We present a case of a man (Chinese) aged 75 who was admitted into Shanghai Public Health Clinical Center. On arriving at Shanghai from United States by airflight on March 19th 2020, he was identified to have abnormal body temperature (37.7 °C) and was later tested positive for SARS-CoV-2 RNA. His wife, accompanying him on the flight, was diagnosed with COVID-19 1 day later. The patient had high blood pressure for 21 years and diabetes for 5 years. Computed tomography (CT) scan indicated interstitial changes in the lower lobe of right lung. The key laboratory results during his hospitalizations were summarized in Table 1. Blood test results upon admission showed 6.0 × 109/L leukocyte, 1.6 × 109/L lymphocyte, C reactive protein<5 mg/L (Table 1). qRT-PCR of SARS-CoV-2 RNA from the patient’s throat swab showed positive result. He was treated with inhaled IFN-α and hydroxychloroquine. The patient’s condition deteriorated on the 7th day after admission with body temperature of 39 °C and acute respiratory distress. The gastrointestinal symptoms included abdominal pain, abdominal distension and diarrhea but no nausea or vomiting. He was soon intubated and later treated with ECMO (Extracorporeal Membrane Oxygenation). Linezolid (0.6 g q12h) was administered by nasal feeding and Tazobactam and Piperacillin was administered intravenously. Oval-shaped fungi were identified in sputum samples 15 days after admission. On day 27, anal drainage revealed yellow paste-like feces. On day 30, the patient had loose stool of 1700 ml, accompanied by blood mucus. White spots were later found in his oral cavity which was treated with flucanazol capsule. Fecal occult blood was identified on day 33 post admission. Enteroscopic examination was performed to evaluate the degree of intestinal bleeding, which reported intestinal and colonic erosion, ulcer, hyperplasia, bleeding and mucus exudation. Hemostatic drug flushing was performed during enteroscopy. On day 45, the blood test showed 15.07 × 109/L leukocyte, highly abundant neutrophil (97.10% in leukocyte), low lymphocyte counts (0.44 × 109/L), low CD3 T cell count (240 /μl), C reactive protein 117.39 mg/L and prothrombin time 27.50 s. Extremely high level of inflammatory cytokines such as IL-61128.07 pg/ml and IL-8 34.03 pg/ml were reported (Table 1). The patient’s throat swab, feces and bronchial lavage fluid were all tested positive for SARS-CoV-2. CT scans showed bilateral scattered patchy high-density regions and pleural effusion. After intensive care and treatment, the patient finally recovered 60 days after hospitalization and viral RNA was negative.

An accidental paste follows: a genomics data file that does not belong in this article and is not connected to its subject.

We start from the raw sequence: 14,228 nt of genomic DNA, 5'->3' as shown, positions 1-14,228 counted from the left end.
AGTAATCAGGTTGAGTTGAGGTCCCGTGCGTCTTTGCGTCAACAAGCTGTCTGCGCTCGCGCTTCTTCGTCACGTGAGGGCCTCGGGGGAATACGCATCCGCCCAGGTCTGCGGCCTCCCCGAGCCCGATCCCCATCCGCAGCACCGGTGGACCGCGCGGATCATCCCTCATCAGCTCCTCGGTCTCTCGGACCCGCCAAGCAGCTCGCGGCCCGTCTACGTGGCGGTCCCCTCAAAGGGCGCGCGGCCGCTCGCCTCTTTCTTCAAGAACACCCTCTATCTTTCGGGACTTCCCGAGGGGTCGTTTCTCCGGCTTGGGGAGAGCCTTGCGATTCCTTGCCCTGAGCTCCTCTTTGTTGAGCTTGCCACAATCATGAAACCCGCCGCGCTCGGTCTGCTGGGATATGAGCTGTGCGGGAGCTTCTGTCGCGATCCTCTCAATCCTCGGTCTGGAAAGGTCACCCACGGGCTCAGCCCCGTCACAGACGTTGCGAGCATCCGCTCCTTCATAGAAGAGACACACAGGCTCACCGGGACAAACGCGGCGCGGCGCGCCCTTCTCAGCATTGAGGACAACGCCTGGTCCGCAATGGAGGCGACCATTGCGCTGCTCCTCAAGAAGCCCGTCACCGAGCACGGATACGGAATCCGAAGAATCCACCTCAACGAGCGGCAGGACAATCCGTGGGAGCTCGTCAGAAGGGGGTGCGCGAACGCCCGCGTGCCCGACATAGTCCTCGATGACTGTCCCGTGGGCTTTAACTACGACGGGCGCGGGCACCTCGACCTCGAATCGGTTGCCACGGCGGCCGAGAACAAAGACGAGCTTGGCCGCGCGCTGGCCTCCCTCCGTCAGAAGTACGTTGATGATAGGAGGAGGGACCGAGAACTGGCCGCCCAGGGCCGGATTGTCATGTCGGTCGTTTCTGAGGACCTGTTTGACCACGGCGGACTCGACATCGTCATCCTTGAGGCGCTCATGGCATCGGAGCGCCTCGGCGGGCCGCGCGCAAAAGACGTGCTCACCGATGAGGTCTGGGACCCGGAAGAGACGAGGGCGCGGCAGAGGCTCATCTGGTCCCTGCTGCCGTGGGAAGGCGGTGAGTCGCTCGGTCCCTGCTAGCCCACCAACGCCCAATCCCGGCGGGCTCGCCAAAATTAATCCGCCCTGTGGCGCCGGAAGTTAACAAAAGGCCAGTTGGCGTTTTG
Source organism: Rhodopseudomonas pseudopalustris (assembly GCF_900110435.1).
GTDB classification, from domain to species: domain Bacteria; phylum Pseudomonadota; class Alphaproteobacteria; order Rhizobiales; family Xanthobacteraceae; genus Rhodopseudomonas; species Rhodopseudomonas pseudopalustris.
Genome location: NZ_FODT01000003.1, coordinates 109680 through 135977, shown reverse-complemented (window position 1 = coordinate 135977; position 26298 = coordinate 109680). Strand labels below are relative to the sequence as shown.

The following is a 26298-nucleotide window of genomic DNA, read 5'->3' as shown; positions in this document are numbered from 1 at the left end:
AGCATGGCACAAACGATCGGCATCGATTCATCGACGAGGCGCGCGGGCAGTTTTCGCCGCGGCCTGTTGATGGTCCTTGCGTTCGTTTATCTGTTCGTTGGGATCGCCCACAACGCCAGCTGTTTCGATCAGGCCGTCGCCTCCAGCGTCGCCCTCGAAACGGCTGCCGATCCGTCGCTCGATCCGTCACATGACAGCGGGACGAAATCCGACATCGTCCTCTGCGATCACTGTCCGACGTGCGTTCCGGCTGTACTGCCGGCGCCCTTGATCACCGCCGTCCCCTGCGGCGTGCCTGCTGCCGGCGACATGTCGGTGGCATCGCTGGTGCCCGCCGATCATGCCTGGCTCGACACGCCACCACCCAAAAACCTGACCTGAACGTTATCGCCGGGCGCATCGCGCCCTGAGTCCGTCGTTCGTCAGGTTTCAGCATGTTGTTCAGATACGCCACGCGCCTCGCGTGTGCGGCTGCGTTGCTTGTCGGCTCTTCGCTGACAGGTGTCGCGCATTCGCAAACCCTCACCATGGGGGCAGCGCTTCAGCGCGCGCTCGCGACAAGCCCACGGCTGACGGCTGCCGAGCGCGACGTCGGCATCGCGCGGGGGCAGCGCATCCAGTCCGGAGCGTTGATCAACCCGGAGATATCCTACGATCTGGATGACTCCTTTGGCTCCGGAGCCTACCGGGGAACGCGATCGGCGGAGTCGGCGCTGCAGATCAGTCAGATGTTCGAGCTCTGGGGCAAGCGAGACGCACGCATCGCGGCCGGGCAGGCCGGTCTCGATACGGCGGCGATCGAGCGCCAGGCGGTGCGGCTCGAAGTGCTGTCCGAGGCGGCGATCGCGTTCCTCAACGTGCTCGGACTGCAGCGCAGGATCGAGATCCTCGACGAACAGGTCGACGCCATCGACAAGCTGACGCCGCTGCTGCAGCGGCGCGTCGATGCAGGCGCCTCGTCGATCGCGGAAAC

Table 1 Basic clinical parameters during hospitalization

The mucous and necrotic tissues in feces were collected on day 47 and 49 after admission for pathology. Three blocks of pale and beige enteric tissues with sizes of 3 × 2 × 1 cm, 4 × 2 × 1.5 cm, 2.5 × 1.5 × 0.8 cm were examined. Under the microscope, we observed massive neutrophil infiltration (Fig. 1a, arrow), focal inflammatory necrosis (Fig. 1b, arrow) and hemorrhage (Fig. 1c-d, green arrow), mucosal epithelium shedding and erosion (Fig. 1e, arrow), accompanied by abscess (Fig. 1f). Macrophage infiltration (Fig. 1c-d, yellow arrow) and few lymphocytes (Fig. 1g-h, arrow) were found. To examine the possible microbiological infection, PAS staining and GMS Staining as well as Gram staining were performed. Significant number of round and oval-shape fungal spores (Fig. 2a-b, arrow) but not pseudohypha were observed. Mass spectrometry of isolated colonies identified them to be Candida galbrata. Gram positive cocci (Fig. 2c, arrow) were also found. No mycobacteria were identified using Ziehl–Neelsen stain (Fig. 2d). Immunohistochemistry for HSV (Fig. 2e) and CMV antigens (Fig. 2f) were negative. In situ hybridization of EBER RNA was negative (Fig. 2g).

Fig. 1

Histopathological findings in the intestinal tissues. a Massive neutrophil infiltration accompanied by fibrin, erythrocyte and mucus exudation (200X). b focal inflammatory necrosis (200X); c-d enlarged nuclei and deep staining of macrophages (yellow arrow) with prominent nucleoli, focal hemorrhage accompanied by neutrophil and lymphocyte infiltration (400X). e residual glandular epithelial cells with hemorrhage necrosis, fibrin and mucus exudation (200X). f Focal purulent inflammation (200X). g Immunohistochemistry of CD3 (100X), h Immunohistochemistry of CD4 (100X)

Fig. 2

Possible microbiological infections in the intestinal tissue. a Fungal spores (purple red, yellow arrows) but without pseudohypha were identified by PAS staining (400X), b Fungal spores (black, green arrows) were identified by GMS staining (400X), c Gram staining revealed positive cocci (purple, green arrow, 1000X). d Ziehl–Neelsen stain (400X) did not identified Mycobacterium tuberculosis. Immunohistochemistry of HSV (e 400X) and CMV (f 400X) and in situ hybridization of EBV (g 400X) did not showed signal